Unfortunately, Handanović (who now captains Inter) doesn’t really get the credit he deserves from an international audience. Be it his lack of team trophies, Inter’s lack of presence in European competitions (he didn’t make his Champions League group stage debut until the 2018-19 season when he was 34 years old), or the fact that he’s Slovenian, Handanović is often unfairly overlooked in “best goalkeeper” discussions.
That’s not the case for my list; he was an easy selection for this top 10.
Top moment: Performance vs. Empoli, final matchday of 2018-19 Serie A season.
With AC Milan leading SPAL 3-2 on the final matchday of the 2018-19 Serie A season, Inter Milan needed to hang on to their own lead — a 2-1 lead over Empoli — to clinch the league’s final Champions League qualification spot. Anything less and their rivals would overtake them.
The players didn’t make it easy, but Handanović bailed them out. He made a big last-minute save from the edge of his six-yard box to preserve the win and Inter’s qualification. It was one of three massive saves the Slovenian — who was recognized as the league’s Best Goalkeeper prior to the match — made that day.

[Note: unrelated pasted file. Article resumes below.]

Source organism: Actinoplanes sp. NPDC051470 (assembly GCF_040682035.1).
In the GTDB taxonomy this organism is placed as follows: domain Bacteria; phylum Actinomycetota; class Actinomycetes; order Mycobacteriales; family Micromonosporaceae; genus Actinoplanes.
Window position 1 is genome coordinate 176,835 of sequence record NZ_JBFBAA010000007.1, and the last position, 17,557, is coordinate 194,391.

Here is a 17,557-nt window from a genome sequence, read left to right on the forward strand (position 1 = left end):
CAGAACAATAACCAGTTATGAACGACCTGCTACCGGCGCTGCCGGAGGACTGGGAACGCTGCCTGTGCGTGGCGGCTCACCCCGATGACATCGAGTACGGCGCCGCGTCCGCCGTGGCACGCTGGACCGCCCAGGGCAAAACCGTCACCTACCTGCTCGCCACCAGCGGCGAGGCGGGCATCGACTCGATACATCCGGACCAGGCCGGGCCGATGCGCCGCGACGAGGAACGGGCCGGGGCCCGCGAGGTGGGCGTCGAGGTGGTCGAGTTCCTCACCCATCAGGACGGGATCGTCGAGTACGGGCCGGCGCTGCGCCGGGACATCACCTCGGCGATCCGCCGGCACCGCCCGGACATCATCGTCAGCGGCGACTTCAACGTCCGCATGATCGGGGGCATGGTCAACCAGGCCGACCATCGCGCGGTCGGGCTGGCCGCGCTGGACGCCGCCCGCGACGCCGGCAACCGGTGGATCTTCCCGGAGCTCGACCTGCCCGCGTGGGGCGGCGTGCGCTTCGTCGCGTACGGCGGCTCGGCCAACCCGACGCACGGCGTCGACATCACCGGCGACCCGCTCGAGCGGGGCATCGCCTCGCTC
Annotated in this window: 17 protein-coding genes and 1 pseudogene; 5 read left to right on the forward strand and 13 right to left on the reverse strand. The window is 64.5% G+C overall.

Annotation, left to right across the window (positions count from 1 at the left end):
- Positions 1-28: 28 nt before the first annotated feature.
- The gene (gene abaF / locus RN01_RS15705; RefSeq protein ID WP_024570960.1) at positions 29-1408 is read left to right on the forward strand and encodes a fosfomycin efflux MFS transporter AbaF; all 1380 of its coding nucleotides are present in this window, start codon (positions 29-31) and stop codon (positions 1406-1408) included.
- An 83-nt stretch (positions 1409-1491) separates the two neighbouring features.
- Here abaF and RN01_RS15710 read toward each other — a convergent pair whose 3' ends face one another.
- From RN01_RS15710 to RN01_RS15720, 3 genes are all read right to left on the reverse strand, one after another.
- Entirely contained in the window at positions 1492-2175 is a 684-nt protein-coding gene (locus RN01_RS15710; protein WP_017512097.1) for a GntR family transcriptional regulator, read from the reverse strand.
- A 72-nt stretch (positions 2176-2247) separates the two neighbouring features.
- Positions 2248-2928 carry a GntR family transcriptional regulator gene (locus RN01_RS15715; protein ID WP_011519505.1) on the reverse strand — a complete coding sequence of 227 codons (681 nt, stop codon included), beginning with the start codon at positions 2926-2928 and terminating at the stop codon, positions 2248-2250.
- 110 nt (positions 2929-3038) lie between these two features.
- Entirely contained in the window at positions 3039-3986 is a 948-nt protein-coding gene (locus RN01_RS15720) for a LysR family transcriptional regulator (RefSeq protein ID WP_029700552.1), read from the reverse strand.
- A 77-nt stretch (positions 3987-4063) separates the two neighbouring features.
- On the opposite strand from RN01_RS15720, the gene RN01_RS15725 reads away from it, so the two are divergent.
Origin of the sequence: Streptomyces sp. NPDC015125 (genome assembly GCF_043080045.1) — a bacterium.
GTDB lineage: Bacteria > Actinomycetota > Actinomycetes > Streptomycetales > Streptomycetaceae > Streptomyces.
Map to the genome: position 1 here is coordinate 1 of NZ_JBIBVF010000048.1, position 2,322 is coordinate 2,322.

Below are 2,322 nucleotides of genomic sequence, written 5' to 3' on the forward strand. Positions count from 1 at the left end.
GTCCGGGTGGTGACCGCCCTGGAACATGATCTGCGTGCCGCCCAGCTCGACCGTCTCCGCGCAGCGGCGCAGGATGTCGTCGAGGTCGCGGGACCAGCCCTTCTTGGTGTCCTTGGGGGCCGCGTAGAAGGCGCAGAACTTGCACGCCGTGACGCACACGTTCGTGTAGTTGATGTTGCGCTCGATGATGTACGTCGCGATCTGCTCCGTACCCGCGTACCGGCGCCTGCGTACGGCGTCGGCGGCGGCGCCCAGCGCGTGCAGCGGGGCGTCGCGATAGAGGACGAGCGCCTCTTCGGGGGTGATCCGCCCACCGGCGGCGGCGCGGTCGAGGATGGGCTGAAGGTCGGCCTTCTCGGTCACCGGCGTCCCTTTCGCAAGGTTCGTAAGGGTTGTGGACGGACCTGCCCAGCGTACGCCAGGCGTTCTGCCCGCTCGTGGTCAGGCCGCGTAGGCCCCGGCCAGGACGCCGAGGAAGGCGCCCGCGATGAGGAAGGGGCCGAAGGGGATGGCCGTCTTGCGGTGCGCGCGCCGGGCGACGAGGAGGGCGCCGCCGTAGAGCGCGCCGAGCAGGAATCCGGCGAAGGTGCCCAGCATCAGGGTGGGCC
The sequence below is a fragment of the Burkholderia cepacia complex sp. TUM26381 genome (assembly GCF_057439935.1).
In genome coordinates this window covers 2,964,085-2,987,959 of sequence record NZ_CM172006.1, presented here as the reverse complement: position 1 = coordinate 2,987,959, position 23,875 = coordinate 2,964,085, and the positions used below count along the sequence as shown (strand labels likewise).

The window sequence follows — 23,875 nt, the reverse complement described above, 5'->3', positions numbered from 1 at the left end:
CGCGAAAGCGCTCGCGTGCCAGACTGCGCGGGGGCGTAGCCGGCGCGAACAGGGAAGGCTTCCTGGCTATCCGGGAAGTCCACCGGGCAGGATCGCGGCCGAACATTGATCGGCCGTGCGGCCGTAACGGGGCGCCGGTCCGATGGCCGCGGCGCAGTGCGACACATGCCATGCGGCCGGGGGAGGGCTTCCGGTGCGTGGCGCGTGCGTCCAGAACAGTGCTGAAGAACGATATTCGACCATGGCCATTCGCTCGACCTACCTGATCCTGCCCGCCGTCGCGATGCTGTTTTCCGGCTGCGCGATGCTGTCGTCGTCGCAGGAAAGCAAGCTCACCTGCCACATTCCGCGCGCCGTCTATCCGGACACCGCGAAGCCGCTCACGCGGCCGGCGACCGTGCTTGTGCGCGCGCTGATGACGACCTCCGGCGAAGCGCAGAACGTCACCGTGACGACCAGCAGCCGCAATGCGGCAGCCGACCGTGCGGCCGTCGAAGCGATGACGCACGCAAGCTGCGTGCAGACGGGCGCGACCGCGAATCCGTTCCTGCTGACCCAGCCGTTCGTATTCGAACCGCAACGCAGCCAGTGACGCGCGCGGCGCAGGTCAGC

7. Marc-André ter Stegen (Borussia Mönchengladbach / FC Barcelona, Germany, 2011 – PRESENT)
For a guy who’s only 27 years old, Marc-André ter Stegen has been through a lot in the 2010s.
The German goalkeeper made his professional debut for Borussia Mönchengladbach in 2011. The club were in the midst of a frustrating relegation battle, but they still trusted Ter Stegen enough to give him the reigns as an 18-year-old.
Ter Stegen would win his debut — a 5-1 victory over Cologne — and wouldn’t look back. He conceded just twice in the last five games of the season and backstopped Mönchengladbach to survival through the playoffs.
By the time his Mönchengladbach career ended in 2014, Ter Stegen had represented his boyhood club over 125 times and was recognized by kicker as the 2011-12 Bundesliga’s top goalkeeper.
Ter Stegen’s career really took off with FC Barcelona, though. After joining the Catalan club in the summer of 2014, Ter Stegen backstopped Barcelona to the 2015 Copa del Rey — their first since 2012 — and the 2015 Champions League — their first since 2011. He was only the club’s cup goalkeeper initially, but by the start of the 2016-17 season, Ter Stegen had taken over as Barcelona’s undisputed number one.